10 December 2012 – Further to the recent article about the upcoming completion of the last building at Pyrmont, it’s worth considering why this urban renewal precinct has been successful and what we might take from this with regards to urban renewal more generally in Sydney and other metropolitan centres.

As Sydney continues to grow urban renewal will become both more important and more difficult.

  • See our article Jacksons Landing: an urban renewal project finally completed

In my view there were a number of very important factors working in Pyrmont’s favour:

  • The large 12-13 hectare site was in one ownership and its use was redundant
  • A broader strategic plan was developed by the private sector for the entire peninsula, setting out what future populations could be accommodated and what infrastructure would be needed. This stimulated serious government interest in an area largely ignored prior to this time.
  • There were also significant large government sites close by, such as Pyrmont Point
  • There was co operation between the three levels of government and significant investment in transport including Better Cities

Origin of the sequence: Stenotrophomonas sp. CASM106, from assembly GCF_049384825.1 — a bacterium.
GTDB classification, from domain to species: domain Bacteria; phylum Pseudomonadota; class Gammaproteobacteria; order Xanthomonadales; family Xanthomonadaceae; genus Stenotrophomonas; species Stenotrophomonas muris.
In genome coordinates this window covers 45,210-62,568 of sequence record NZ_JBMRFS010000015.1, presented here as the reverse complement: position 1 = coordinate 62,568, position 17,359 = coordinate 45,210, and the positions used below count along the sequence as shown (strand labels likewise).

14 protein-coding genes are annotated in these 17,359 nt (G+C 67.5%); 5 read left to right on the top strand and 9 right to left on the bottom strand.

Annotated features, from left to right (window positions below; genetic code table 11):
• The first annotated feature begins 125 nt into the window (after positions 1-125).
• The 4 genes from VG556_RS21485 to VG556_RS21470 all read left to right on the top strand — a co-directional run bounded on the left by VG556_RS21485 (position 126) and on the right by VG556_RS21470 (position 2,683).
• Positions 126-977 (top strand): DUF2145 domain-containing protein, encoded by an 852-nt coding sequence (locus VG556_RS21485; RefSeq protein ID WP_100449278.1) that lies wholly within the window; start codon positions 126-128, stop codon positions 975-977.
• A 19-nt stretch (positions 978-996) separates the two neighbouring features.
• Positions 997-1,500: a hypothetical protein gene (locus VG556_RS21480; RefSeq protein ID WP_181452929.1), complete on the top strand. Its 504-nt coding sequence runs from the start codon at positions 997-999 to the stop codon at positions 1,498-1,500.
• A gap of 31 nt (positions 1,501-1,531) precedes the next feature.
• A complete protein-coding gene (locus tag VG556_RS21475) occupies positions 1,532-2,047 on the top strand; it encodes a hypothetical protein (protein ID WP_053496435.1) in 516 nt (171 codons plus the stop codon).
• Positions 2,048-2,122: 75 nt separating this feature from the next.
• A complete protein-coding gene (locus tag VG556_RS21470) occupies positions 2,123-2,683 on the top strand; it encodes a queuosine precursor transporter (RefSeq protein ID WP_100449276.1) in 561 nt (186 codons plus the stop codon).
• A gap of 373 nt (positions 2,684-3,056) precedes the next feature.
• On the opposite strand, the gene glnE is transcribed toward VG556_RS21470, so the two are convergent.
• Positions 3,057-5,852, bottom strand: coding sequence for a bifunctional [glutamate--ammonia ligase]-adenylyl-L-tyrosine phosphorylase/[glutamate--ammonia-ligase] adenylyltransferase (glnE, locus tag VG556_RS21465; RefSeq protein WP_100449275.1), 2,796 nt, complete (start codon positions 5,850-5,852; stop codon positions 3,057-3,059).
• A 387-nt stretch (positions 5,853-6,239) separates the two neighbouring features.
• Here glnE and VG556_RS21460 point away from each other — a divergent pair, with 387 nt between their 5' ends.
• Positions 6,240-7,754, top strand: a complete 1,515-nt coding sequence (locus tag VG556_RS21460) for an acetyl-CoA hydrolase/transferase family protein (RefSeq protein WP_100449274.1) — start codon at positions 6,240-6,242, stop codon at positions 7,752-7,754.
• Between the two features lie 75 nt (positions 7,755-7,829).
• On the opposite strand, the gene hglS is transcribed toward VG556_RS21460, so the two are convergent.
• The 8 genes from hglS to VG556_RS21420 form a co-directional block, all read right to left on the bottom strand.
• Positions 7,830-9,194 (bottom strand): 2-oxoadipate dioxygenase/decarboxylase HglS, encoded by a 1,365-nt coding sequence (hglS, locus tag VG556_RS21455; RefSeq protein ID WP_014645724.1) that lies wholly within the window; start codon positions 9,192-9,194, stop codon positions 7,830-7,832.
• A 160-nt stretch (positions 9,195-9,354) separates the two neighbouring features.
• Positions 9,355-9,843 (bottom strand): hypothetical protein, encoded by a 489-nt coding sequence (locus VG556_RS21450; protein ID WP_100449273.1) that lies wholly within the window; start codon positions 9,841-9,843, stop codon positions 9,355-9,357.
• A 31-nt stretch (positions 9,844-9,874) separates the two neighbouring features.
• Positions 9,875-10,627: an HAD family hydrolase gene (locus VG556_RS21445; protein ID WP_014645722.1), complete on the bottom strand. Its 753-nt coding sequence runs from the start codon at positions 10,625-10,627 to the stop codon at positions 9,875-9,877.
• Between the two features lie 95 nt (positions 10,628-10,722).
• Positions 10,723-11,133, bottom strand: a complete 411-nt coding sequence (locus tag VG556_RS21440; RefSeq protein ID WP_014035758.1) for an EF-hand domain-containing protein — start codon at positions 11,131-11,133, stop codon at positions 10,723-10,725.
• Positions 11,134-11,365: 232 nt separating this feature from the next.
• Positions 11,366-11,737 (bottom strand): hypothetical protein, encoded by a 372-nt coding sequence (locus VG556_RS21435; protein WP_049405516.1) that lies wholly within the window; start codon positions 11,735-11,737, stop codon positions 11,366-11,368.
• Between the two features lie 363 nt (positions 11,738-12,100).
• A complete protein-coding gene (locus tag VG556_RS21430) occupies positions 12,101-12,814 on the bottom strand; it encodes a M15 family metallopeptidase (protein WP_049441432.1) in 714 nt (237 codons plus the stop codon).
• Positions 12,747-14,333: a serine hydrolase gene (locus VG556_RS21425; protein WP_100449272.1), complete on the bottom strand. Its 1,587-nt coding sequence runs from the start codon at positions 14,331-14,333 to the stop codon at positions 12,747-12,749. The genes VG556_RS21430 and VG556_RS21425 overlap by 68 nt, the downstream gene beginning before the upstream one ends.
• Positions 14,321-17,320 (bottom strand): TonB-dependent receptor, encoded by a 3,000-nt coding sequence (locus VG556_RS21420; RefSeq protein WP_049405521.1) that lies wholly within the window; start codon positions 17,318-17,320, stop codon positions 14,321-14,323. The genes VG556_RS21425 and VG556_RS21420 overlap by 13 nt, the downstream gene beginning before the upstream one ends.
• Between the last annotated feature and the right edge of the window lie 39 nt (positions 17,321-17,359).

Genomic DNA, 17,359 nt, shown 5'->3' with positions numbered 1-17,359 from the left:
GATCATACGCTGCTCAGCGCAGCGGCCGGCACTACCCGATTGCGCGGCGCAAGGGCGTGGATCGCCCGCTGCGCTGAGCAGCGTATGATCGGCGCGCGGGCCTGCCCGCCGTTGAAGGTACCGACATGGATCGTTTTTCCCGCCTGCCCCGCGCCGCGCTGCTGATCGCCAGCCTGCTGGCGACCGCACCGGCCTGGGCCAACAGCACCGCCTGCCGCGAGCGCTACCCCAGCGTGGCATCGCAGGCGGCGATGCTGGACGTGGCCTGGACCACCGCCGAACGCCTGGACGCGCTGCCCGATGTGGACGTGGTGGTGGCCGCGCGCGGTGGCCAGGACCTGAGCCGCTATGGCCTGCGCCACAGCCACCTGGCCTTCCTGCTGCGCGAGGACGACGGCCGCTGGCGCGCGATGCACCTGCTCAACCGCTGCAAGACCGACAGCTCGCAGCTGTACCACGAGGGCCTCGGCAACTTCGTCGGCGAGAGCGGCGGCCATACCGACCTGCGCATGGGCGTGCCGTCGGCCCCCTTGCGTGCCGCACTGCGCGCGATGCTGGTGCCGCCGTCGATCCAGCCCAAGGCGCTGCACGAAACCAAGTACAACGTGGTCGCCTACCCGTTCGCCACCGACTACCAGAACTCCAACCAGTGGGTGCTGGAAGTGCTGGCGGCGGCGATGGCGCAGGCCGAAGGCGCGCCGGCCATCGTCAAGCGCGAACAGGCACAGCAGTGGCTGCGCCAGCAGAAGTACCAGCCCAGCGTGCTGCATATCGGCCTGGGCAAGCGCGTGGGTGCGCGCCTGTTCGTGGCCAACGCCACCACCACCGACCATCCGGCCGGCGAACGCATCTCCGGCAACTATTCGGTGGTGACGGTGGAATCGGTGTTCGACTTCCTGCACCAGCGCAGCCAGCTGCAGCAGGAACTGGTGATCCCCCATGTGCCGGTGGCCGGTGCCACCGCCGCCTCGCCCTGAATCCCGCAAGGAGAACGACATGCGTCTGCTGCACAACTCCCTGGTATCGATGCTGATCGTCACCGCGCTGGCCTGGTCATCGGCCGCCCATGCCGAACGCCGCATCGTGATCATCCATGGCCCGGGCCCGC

•  Very significant amounts of open space have been created, both within and near the precinct
  • The site is walking distance from over 200,000 jobs
  • Lots and lots of water views!

As we know, most of the large brownfield sites have been developed, so that future urban renewal projects will be significantly more challenging. They will generally be in fragmented ownership, not on the water, and closer to existing communities. So assembling viable sites, creating amenity and involving the community will be more and more important.

There are, however, lessons from Pyrmont that can be applied. Perhaps the following need to be considered (others may think of more, or disagree with some of these):

  • Develop broader precinct scale plans in centres with development potential that identify the overall uplift/benefits
  • Engage the community in participating in the planning process
  • Engage the relevant levels of government (could be state and local or groups of adjoining councils)
  • Identify government owned land within these areas as well as larger unfragmented sites (obviously much smaller than previous brownfield)
  • Focus on centres with good connections to jobs and transport – don’t focus on other places; concentrate investment in do-able areas and sites
  • Create amenity – most successful international examples of renewal plans improve transport, public domain and open space

Phillip Graus is a Sydney based director Cox Richardson.?